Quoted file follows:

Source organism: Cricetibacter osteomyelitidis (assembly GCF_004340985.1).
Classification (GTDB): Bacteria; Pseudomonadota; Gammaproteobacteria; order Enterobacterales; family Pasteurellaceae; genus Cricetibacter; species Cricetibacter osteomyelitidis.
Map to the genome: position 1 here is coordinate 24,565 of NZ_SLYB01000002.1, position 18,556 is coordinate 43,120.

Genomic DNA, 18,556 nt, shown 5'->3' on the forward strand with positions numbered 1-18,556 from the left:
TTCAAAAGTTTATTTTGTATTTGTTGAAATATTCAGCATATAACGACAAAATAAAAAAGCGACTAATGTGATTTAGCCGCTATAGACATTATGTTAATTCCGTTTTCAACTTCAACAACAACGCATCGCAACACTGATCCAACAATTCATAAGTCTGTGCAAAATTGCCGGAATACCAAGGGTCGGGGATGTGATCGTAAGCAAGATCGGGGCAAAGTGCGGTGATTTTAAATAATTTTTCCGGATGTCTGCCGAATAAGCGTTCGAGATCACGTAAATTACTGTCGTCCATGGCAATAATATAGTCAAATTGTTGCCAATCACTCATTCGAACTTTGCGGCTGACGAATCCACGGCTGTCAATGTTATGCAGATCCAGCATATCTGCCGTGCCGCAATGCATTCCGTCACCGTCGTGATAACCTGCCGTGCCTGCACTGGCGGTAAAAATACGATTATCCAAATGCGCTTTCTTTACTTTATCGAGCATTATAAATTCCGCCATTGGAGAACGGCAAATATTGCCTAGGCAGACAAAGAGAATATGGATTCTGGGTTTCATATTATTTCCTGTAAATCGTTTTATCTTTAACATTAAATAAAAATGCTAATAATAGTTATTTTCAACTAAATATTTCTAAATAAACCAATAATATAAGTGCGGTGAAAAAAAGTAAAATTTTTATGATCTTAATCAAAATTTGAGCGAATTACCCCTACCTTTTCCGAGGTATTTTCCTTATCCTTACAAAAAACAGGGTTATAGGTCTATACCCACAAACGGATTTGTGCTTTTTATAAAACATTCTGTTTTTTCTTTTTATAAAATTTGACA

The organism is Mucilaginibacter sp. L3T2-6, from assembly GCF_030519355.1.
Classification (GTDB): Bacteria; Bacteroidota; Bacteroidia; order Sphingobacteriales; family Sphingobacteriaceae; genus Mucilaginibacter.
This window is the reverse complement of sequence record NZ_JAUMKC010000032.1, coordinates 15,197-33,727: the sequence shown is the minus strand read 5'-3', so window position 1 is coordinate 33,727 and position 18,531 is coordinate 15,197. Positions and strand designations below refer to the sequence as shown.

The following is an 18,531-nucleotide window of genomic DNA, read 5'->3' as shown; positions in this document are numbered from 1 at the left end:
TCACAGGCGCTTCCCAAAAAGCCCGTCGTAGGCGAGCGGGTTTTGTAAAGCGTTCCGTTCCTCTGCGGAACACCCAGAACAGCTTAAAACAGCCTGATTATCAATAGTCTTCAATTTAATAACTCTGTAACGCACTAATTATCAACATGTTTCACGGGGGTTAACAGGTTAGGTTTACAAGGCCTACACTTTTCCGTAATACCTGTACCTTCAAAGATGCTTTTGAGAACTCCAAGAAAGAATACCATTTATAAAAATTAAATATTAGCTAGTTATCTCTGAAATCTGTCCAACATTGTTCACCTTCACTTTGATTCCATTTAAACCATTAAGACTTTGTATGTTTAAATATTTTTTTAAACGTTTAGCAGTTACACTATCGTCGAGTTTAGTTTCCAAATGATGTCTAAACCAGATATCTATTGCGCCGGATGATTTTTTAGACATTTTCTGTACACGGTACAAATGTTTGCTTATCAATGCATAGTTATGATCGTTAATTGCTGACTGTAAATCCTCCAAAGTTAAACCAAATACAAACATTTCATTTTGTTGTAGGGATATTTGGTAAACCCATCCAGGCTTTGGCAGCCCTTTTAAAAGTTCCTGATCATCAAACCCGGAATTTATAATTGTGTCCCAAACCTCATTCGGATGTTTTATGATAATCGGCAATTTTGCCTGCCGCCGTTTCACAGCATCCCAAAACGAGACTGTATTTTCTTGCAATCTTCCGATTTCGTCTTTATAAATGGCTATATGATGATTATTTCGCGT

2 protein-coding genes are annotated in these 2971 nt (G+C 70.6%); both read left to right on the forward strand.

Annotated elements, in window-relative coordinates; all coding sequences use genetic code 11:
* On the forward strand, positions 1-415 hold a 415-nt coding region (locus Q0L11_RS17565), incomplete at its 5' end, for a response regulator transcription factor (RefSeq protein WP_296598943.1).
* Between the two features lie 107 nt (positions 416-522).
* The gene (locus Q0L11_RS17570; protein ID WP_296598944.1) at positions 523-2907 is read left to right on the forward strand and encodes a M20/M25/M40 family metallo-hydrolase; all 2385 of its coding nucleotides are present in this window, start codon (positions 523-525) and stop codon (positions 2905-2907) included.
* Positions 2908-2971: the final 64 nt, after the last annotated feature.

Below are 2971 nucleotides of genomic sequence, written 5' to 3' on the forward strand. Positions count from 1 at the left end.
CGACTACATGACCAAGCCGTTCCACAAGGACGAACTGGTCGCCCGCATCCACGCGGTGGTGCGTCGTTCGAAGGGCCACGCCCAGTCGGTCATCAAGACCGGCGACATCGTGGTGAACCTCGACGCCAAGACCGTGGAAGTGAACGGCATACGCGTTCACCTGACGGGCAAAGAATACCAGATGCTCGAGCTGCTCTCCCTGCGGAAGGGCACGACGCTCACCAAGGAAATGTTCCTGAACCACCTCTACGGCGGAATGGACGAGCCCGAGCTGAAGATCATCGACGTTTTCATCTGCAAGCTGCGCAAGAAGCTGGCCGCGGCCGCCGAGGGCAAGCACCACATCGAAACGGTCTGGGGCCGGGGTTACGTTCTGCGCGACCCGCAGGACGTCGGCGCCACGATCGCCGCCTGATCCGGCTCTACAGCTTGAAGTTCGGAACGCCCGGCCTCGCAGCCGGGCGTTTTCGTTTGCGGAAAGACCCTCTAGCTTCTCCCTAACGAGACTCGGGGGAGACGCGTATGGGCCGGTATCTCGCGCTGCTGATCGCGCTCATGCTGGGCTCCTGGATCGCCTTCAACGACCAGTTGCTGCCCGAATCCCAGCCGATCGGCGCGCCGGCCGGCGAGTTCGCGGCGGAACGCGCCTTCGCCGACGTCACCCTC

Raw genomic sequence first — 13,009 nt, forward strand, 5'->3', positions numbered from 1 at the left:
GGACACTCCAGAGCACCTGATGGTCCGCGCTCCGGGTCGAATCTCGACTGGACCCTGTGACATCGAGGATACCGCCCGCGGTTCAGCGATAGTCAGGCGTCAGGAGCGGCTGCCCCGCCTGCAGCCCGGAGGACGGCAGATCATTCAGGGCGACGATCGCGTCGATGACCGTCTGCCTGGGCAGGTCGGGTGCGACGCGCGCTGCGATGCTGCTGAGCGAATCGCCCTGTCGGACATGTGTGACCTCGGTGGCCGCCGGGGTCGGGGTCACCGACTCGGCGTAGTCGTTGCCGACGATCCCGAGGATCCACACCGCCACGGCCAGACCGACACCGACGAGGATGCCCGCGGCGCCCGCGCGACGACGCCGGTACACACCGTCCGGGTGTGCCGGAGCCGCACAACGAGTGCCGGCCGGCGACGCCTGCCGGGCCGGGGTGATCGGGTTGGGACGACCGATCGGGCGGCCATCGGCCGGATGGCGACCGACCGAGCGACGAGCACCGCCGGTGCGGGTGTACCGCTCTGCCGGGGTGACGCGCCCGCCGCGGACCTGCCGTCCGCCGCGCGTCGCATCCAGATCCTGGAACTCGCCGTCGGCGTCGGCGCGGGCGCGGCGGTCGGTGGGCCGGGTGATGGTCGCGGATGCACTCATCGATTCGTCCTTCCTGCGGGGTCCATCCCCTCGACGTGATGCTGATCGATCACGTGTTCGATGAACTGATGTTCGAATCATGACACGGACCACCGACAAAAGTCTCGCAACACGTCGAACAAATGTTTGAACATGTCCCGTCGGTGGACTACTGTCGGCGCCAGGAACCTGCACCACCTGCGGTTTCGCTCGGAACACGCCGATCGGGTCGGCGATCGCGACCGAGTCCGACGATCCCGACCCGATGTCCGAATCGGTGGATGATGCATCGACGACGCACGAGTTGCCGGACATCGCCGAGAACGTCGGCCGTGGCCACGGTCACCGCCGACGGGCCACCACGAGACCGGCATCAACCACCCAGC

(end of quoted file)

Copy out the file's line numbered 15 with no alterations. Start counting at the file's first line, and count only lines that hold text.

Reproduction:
* The gene (locus Q0L11_RS17570; protein ID WP_296598944.1) at positions 523-2907 is read left to right on the forward strand and encodes a M20/M25/M40 family metallo-hydrolase; all 2385 of its coding nucleotides are present in this window, start codon (positions 523-525) and stop codon (positions 2905-2907) included.